The most intruging player on this bench unit, in my view, is Gaffney. He’s not a natural floor spacer, but he makes a remarkable impact defensively that doesn’t always show up in the box score. He’s a switchable, versatile defender; he’s 6-foot-9 with a 7-foot-4 wingspan, even though it looks even longer than that and can protect the rim. Keep an eye on him as a matchup to deploy on Blackshear or Lucas flying off screens.
What does Arizona State do well?
Arizona State’s defense ranked top-30 in adjusted defensive rating, including No. 23 in defense since Feb. 9, after they had a stretch where they lost five of six. Over their last 10 games, they’ve held opponents to a 48.4 effective field-goal percentage and turn opponents over 21 percent of the time, which is a top-35 mark in the country. Arizona State doesn’t have a big weak link defensively, or someone that Nevada can easily pick on.
As I noted above, the Sun Devils are very good at protecting the rim. Teams shoot at a sub-44 percent clip inside-the-arc, the sixth-best clip in the nation — including 55.7 percent at the rim, nearly seven points below Division-I average. Arizona State also rejected 13.2 percent of opponents’ attempts, a top-25 mark nationally. Washington spearheads that, but it’s a collective effort.
Its stable of lead guards — particularly Cambridge and Horne — do a good job taking care of the ball and are a big reason why they turned the rock over at the second-lowest clip in the Pac-12. If they can operate with a high pace and take care of the rock, they are going to have a big advantage in the possession battle that could be the difference in the game.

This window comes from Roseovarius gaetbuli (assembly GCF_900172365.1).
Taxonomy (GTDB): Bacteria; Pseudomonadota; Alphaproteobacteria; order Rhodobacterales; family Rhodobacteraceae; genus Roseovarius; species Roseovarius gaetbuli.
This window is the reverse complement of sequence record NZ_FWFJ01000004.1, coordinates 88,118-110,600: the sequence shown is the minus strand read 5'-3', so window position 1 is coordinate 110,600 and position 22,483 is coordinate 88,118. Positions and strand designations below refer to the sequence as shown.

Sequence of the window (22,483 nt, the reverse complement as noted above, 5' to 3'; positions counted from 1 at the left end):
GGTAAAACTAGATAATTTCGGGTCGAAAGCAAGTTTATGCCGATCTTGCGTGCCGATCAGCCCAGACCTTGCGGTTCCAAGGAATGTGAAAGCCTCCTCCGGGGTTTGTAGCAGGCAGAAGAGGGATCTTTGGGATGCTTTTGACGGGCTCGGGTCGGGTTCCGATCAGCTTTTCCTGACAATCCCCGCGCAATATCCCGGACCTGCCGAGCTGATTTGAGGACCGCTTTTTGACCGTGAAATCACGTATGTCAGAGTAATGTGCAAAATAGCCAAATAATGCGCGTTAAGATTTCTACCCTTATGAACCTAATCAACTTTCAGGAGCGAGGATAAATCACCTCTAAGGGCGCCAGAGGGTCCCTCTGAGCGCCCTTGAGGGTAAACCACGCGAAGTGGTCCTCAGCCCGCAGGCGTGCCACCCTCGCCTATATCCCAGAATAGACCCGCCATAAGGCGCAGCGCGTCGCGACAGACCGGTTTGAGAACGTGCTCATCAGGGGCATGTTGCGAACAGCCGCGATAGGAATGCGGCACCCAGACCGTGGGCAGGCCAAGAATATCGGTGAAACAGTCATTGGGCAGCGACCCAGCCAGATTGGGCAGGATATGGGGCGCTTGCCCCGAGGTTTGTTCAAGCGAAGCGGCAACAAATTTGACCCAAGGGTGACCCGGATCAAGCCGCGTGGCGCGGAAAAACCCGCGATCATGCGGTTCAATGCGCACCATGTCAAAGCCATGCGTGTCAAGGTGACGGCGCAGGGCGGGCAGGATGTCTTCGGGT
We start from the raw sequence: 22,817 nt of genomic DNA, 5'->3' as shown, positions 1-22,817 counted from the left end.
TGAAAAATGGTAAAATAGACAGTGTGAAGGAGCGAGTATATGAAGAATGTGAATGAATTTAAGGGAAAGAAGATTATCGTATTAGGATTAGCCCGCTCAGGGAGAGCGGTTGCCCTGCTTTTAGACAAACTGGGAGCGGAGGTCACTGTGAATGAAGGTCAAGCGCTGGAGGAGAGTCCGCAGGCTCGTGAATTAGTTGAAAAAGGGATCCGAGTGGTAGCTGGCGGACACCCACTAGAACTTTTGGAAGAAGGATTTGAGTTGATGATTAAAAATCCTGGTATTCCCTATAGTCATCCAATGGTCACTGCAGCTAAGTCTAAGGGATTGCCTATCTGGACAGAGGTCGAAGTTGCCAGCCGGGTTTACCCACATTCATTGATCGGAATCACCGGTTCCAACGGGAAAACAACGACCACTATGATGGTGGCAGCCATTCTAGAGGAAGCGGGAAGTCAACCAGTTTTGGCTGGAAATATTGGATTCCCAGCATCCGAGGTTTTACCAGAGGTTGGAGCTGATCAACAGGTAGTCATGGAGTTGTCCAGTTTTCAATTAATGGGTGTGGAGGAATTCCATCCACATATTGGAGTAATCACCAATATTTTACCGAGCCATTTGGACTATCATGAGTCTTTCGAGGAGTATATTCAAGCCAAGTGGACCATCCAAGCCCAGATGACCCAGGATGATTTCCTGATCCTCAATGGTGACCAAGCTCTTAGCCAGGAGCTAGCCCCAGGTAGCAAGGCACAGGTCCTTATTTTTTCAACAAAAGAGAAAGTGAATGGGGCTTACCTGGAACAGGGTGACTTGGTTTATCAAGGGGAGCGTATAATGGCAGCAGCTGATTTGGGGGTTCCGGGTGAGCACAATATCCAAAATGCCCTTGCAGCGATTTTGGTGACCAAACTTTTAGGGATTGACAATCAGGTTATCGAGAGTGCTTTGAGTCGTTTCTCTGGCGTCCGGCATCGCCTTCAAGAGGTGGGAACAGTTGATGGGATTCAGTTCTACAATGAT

What does Arizona State not do well?
The Sun Devils are a high-volume, below-average 3-point shooting team. They sported the Pac-12’s 3rd-highest 3-point rate, attempting nearly 40 percent of its field goal attempts from distance, but only shot 31.4 percent from deep, a bottom-50 mark across Division-I. Only one rotation player — Nunez — shot above 34.0 percent from deep, but he only attempted 1.9 per game (4.6 per 40). Collectively, they’re not a good 3-point shooting unit, but who knows how that fare in a do-or-die game (especially if Cambridge heats up).
It’s also not just from deep—they are a below average shooting team in all areas, sporting 47.9 2-point percentage (No. 274), a 68.9 free-throw percentage (No. 288) and a 47.5 effective field goal percentage (No. 308).
Due to their over-commitment on blocking shots and protecting the rim, the Sun Devils surrender too many offensive rebounds. Nevada doesn’t rebound the ball well offensively, but has capable offensive rebounders in Nick Davidson and Darrion Williams, who could earn second-chance opportunities and reward the Pack extra possessions. Its offensive rebounding will be especially important on long rebounds — Arizona State forces teams to shoot a ton of 3s, and Nevada isn’t the best 3-point shooting team outside of Lucas, so earning every possession they can get will be vital.
Defend without fouling:
The free-throw line could be where Nevada could earn a bulk of its points. Arizona State does not defend well without fouling, ranking in the top-65 in fouls per game (18.5) and are bottom-third in opponent free-throw rate (33.4). Nevada is one of the most potent free-throw shooting teams in the country, so look for them to get to the line plenty in Wednesday’s matchup.
Official prediction: Nevada 67, Arizona State 66